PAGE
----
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In Retrospect Review – on the shoulders of giants

Sometimes we all wish we could look back on our lives and make different choices, don’t we? Perhaps it’s not really about big decisions, like what if I had married this other person or chosen another job, but about values. What if I had been more spiritually inclined, or nurtured my creativity or just was more careful about money? If that sounds good, then be ready to look back as In Retrospect is a platformer about these kind of questions and choices.

Developed by Canadian indie studio Paper Salamander Games, In Retrospect puts us in the shoes of an unnamed character as they are suddenly transported to a strange and unfamiliar place. There, a fairy-like being, named Dee, will start asking questions about your life, starting from childhood and going on through adulthood. Each of the different phases of life will indeed play out like a classic 2D platformer level: jump around obstacles, avoid enemies and reach the goal, in an endless runner kind of platformer.

But that is not all, as levels are populated with pickups that represent different aspects of our personal interests – like creativity, spirituality, wealth, love, and so on – the more we choose one type of pickups, the more we influence our life and, obviously, our memories. Dee, who is constantly listening and guiding you, will then decide what kind of person you are. Also, after each level is completed, Dee will ask several questions, the answers will end up influencing the kind of pickups you can find in future scenarios.

While all of this sounds very interesting, clearly it would be unfair to expect anything more from In Retrospective than to deliver solid platforming mechanics. This is not meant to be an “artsy” game after all, but still clearly shares some of its DNA with indie classics like Braid, along with the automated mechanics of Bit.Trip.Runner. While character controls are limited to (mostly) jump and glide around obstacles, there’s definitely a lot more to its mechanics than that.

While the first few levels mostly function to make the player comfortable with the controls and gameplay, pretty soon many interesting mechanics will start to take effect. Give the game some time and you’ll find yourself riding a flying dino or a jet, slowly gliding in the air around a full obstacle course, trying to maneouver switches to restore gravity and many others that I won’t spoil here. This is definitely not your average bland 2D platformer, but there’s so much more at play, with each of the 10 levels introducing a new mechanic (glide, double jump, ground pound, etc).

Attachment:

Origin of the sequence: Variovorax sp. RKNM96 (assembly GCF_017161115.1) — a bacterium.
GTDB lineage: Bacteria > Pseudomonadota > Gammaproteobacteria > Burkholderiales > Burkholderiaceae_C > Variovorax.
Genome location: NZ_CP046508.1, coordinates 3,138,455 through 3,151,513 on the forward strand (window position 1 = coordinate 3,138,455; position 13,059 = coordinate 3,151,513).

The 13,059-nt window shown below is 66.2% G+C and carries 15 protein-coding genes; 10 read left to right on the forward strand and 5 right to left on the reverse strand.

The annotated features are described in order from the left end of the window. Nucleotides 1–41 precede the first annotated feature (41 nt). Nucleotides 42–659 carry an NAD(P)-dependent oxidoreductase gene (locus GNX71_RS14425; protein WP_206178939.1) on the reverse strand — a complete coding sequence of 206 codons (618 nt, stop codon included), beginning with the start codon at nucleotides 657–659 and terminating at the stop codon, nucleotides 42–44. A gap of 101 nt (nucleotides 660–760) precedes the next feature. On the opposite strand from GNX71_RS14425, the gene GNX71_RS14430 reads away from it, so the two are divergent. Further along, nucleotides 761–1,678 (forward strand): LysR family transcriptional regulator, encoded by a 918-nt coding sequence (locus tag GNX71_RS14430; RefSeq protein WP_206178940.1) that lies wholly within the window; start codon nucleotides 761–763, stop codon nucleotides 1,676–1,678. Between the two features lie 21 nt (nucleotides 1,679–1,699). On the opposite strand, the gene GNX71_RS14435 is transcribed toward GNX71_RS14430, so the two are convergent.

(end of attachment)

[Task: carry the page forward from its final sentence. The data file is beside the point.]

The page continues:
While completing the game the first time around will probably take most players not more than a couple of hours, at least in standard difficulty, there’s more bang for your buck. Each completed level unlocks challenges, along with the various choices we made during gameplay affecting the ending. With almost a hundred achievements to unlock, completionists will have a field day here. Those who want to prove their worth? Well, they have challenges with online leaderboards for best time and points.

Overall, there isn’t much negative to say about the game, perhaps a better explanation of how keys work would have been useful (as even after playing for several levels I’m still in the dark on this topic) and, also, some of the controls tend to get in the way sometimes. For example, collecting enough spirituality tokens grants you a temporary shield, to use it one presses left on the D-pad. It works fine when we are in running mode, but when gliding in mid-air, you’ll have to move left so the shield will activate regardless.

Graphically, In Retrospect showcases some pretty well done pixel art, not limited to just the usual done to death 8-bit style but something more unique and artistic. While perhaps not the best art money can buy, it keeps things clean and simple and, more than once, I was almost thrown back to playing those classics Sega Master System platformers. The music, while I wouldn’t define it as anything memorable, is overall solid and, often, it is made to fit the gameplay and follow the levels’ flow: a simple, but effective idea.

In Retrospect definitely managed to exceed my expectations and its low asking price. What, at first, seemed to be the usual indie 2D NES-inspired platformer, turned out to be quite more ambitious. An endless runner with heart, which will dazzle players with many interesting mechanics, having something new to see in every level and always keeping things fresh. If you’re a fan of the genre, then you won’t want to sleep on it.

Our In Retrospect review was created with a review key made available by the developer. In Retrospect is available on Steam.

Platform : [PC]
Developer: Paper Salamander Studio
Genre: Platformer
Release Date: September 2022

In Retrospect: Inspired by indie classics such as Braid, In Retrospect is one of the more interesting indie platformers to come out on PC in the last few years. Solid gameplay and surprising mechanics behind a beating heart. Damiano Gerli

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Damiano Gerli

Damiano Gerli was born with a faithful Commodore 64 by his side. It taught him how to program basic adventure games and introduced him to new genres. Then, he fell in love with Sega -- while the Master System wasn't as powerful as the Genesis, it was where he played Sonic and Outrun. Years later, he got the idea that he was the most Sega-knowledgeable person in the world, so he opened a website in 1997, The Genesis Temple. Damiano is a gaming industry professional and historian, loves adventure and indie titles, but he never shies away from action and triple-A RPGs. Basically, Damiano is been writing about videogames for 20 years, with no plans to stop. Say hi to him on X at @damgentemp.